Federal Circuit clarifies rules regarding patent term adjustmentOctober 31, 2022

Last month, in Sawstop Holding LLC v. Vidal, the Court of Appeals for the Federal Circuit (“Federal Circuit”) affirmed two decisions by the District Court of the Eastern District of Virginia regarding patent term adjustment (“PTA”) for two patents owned by Sawstop Holding LLC (“Sawstop”). In both decisions the District Court granted summary judgement in favor of the United States Patent and Trademark Office (“USPTO”) in two lawsuits filed by Sawstop challenging denial of patent term adjustments (“PTAs”) for the two Sawstop patents.

The  patents-in-suit are U.S. Patents Nos. 9,522,476 (“the ‘476 patent”) and 9,927,796 (“the ‘796 patent”). Both are directed to “power saws with a safety feature that instantly stops the saw blade upon contact with flesh”. Issuance of both of the patents was delayed by appeal proceedings. Sawstop sought PTA for both patents based on 35 U.S.C. § 154(b)(1)(C) which provides for PTA in some cases relating to appellate review by the Patent Trial and Appeal Board (“PTAB”) or by a Federal court.

In order to resolve the case, the Federal Circuit considered and interpreted § 154(b)(1)(C)(iii), which provides for PTA if the issuance of a patent is delayed due to “appellate review by the Patent Trial and Appeal Board or by a Federal court in a case in which the patent was issued under a decision in the review reversing an adverse determination of patentability”. The two phrases of the § 154(b)(1)(C)(iii) at issue were: (1) “issued under a decision in the review”, and (2) “reversing an adverse determination of patentability”.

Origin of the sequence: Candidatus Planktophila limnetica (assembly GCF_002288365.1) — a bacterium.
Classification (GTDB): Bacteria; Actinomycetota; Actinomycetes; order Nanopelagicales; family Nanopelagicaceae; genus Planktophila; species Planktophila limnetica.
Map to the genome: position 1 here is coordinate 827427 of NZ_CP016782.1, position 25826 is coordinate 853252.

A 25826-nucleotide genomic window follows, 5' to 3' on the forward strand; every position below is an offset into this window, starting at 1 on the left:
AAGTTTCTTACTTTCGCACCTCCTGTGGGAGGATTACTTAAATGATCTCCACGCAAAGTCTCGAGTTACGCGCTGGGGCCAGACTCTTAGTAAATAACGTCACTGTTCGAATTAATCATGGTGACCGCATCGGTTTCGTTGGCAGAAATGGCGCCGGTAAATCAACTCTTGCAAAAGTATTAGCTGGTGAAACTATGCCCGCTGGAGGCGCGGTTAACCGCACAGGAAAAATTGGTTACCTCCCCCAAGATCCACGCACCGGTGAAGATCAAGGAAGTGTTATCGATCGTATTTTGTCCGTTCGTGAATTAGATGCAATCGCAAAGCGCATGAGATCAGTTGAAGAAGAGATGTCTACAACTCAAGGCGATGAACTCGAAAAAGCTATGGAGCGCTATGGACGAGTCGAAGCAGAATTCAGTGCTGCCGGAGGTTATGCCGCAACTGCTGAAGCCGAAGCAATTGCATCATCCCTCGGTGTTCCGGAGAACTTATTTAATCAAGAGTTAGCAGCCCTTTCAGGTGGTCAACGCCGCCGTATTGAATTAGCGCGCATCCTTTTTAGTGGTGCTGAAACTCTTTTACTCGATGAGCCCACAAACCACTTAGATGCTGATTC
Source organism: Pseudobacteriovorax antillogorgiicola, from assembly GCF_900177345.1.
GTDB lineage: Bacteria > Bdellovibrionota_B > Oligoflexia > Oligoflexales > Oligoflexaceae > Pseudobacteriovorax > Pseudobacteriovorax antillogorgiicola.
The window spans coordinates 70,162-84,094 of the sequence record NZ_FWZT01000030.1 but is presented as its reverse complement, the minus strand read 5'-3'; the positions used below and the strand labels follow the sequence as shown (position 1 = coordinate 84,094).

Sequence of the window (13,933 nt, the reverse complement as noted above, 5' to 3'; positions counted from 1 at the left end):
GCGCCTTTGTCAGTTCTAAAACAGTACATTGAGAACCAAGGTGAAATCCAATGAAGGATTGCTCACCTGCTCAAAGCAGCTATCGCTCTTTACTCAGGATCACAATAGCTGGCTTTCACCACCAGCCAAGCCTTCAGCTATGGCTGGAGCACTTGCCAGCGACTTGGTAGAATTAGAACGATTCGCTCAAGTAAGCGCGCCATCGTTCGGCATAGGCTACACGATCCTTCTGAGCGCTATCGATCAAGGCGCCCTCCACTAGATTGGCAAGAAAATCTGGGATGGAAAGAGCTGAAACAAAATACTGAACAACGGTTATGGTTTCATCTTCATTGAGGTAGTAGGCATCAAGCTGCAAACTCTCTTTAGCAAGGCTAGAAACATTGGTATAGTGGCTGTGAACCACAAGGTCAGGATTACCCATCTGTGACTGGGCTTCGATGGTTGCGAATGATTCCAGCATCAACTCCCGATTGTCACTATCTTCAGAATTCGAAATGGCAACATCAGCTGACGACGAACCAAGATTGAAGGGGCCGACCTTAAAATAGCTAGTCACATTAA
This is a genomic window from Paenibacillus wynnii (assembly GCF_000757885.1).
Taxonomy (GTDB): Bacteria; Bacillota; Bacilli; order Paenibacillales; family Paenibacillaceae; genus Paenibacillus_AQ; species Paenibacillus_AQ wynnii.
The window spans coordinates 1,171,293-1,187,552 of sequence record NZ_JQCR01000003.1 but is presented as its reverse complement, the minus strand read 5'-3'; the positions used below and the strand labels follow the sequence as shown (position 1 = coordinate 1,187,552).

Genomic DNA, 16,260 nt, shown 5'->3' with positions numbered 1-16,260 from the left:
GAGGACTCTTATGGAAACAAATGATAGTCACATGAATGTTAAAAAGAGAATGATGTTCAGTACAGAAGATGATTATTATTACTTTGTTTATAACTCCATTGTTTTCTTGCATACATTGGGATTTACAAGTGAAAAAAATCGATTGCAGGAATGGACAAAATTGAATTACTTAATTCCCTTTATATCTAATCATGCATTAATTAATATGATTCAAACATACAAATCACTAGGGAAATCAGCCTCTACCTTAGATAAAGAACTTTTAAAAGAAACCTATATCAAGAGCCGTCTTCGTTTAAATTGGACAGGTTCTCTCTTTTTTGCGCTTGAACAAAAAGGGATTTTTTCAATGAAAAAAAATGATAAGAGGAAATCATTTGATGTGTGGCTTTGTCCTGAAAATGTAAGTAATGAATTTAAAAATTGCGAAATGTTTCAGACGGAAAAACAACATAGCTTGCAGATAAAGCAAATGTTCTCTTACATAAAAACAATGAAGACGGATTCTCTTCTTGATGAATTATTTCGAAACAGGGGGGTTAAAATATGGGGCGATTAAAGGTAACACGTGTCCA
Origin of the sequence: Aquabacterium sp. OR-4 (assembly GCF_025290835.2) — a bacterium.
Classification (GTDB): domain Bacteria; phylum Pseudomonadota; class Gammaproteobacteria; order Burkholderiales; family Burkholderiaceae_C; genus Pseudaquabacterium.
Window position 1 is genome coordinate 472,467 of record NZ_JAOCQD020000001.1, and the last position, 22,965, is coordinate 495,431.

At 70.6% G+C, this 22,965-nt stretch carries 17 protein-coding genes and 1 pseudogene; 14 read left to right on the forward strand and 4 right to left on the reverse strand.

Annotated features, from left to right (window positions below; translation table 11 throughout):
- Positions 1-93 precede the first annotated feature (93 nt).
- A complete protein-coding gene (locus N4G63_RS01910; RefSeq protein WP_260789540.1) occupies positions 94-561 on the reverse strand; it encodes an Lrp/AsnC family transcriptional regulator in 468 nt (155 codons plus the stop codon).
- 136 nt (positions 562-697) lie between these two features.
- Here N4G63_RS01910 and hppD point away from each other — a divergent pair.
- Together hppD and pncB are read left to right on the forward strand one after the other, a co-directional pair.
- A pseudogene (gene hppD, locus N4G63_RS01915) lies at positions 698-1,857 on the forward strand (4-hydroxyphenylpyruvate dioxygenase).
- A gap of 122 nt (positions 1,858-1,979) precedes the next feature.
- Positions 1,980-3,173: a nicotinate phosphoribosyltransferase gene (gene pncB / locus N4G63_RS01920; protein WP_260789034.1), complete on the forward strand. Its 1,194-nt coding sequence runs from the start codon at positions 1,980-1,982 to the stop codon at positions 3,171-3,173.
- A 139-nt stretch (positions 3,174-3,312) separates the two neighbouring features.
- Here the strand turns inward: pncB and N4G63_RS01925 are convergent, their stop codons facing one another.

Both the ‘476 and ‘796 patents presented unique scenarios for possibly applying PTA. Upon appeal to the Federal Circuit, Sawstop offered several arguments relating to the interpretation of § 154. However, the Federal Circuit ultimately affirmed the decisions of the district courts in denying the PTA sought by Sawstop for both patents. In so doing, the Federal Circuit laid out two criteria for interpreting the two relevant phrases of the statute. These two criteria are: (1) the appeal must result in an adverse determination of patentability being reversed, and (2) the application reviewed in the appeal must issue as a patent as a result of that reversal.

Expanding on these two criteria, the Federal Circuit made it clear that in order to meet the first criterion, an adverse determination of patentability must be reversed such that the claim at issue is rendered patentable after the appeal. Further, in order to meet the second criterion, the Federal Circuit noted that at least one claim must issue under the mandate of the appellate decision. The Federal Circuit held that “at a minimum, this means that at least one claim that ‘issued’ must have been analyzed by the [PTAB] or District Court that [issued the appellate decision].” Thus, at least one issued claim must be identical to a claim held patentable during the appellate review.

Thus, the instant case provides some clarity as to the interpretation of 35 U.S.C. § 154(b)(1)(C)(iii), which governs PTA wherein the delay in patent issuance is due to appellate review by the PTAB or by a Federal court.

Joseph M. Hallman is a Patent Attorney in the Mechanical and Electrical Patent Practice Group at McKee, Voorhees & Sease, PLC. For additional information please visit www.ipmvs.com or contact Joseph directly via email at joseph.hallman@ipmvs.com.

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